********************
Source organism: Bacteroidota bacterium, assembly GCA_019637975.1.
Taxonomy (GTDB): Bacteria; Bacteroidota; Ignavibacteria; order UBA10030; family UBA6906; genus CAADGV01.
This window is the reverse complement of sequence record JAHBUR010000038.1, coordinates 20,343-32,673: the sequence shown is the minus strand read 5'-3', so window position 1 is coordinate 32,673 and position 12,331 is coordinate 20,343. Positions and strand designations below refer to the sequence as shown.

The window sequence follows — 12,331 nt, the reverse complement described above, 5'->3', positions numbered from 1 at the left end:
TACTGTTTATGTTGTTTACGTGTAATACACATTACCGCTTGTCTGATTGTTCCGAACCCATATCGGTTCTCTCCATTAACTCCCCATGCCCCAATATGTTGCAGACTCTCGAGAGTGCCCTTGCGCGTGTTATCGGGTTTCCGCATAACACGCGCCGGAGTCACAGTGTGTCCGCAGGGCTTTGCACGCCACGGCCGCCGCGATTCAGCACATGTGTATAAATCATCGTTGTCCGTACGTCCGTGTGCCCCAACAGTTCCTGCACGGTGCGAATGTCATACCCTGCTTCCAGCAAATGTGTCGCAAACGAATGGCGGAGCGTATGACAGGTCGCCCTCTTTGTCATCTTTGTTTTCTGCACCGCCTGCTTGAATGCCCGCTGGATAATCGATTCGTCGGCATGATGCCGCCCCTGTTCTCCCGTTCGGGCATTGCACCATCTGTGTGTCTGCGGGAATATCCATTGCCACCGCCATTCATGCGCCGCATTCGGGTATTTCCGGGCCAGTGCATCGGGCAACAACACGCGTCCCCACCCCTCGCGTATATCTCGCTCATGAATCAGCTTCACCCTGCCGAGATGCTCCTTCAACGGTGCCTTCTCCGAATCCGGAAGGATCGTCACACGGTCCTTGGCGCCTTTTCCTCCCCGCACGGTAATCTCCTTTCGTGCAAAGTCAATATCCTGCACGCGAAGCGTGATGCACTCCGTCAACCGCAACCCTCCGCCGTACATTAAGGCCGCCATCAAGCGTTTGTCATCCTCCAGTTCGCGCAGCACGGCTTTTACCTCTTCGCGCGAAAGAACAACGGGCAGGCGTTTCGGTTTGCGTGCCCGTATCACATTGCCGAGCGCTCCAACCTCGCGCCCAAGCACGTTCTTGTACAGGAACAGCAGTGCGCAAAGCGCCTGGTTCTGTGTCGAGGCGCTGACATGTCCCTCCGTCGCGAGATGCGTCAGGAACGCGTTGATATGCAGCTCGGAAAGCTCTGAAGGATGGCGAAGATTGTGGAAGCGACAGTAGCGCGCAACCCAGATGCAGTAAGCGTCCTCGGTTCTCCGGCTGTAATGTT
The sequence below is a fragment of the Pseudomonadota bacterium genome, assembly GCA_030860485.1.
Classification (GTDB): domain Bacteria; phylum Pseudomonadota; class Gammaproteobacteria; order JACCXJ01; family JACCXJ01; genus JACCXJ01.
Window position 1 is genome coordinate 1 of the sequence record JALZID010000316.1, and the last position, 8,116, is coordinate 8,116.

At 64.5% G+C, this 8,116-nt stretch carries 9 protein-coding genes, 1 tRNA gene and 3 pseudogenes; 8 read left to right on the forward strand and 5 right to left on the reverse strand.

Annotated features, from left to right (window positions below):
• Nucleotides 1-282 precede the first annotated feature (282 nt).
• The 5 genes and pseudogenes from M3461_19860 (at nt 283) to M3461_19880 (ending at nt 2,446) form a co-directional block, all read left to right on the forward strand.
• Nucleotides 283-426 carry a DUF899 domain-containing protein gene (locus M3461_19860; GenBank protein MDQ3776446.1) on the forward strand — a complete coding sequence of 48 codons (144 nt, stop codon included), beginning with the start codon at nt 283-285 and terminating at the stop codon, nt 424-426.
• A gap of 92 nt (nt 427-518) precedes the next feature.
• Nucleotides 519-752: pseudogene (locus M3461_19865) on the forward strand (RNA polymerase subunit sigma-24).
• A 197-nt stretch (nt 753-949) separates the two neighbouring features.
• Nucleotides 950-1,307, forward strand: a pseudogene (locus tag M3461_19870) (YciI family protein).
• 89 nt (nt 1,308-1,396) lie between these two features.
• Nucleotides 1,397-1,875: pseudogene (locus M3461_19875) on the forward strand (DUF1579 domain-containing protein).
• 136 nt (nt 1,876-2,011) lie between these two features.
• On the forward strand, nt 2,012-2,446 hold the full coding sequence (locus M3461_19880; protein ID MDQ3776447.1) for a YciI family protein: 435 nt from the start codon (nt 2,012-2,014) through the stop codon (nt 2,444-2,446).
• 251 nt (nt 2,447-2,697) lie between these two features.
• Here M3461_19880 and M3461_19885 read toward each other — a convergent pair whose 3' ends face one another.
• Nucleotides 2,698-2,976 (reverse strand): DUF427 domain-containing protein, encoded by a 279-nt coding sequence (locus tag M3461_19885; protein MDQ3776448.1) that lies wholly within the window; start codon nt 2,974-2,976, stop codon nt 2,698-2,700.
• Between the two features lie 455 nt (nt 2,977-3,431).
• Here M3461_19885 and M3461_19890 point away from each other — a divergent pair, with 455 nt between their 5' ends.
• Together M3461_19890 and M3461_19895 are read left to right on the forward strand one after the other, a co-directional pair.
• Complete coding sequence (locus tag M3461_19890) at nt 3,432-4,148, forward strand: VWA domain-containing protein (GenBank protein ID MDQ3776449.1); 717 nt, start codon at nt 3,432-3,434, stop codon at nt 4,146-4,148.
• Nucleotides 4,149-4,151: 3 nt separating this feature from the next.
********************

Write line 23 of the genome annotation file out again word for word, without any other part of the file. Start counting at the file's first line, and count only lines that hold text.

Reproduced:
• Here M3461_19880 and M3461_19885 read toward each other — a convergent pair whose 3' ends face one another.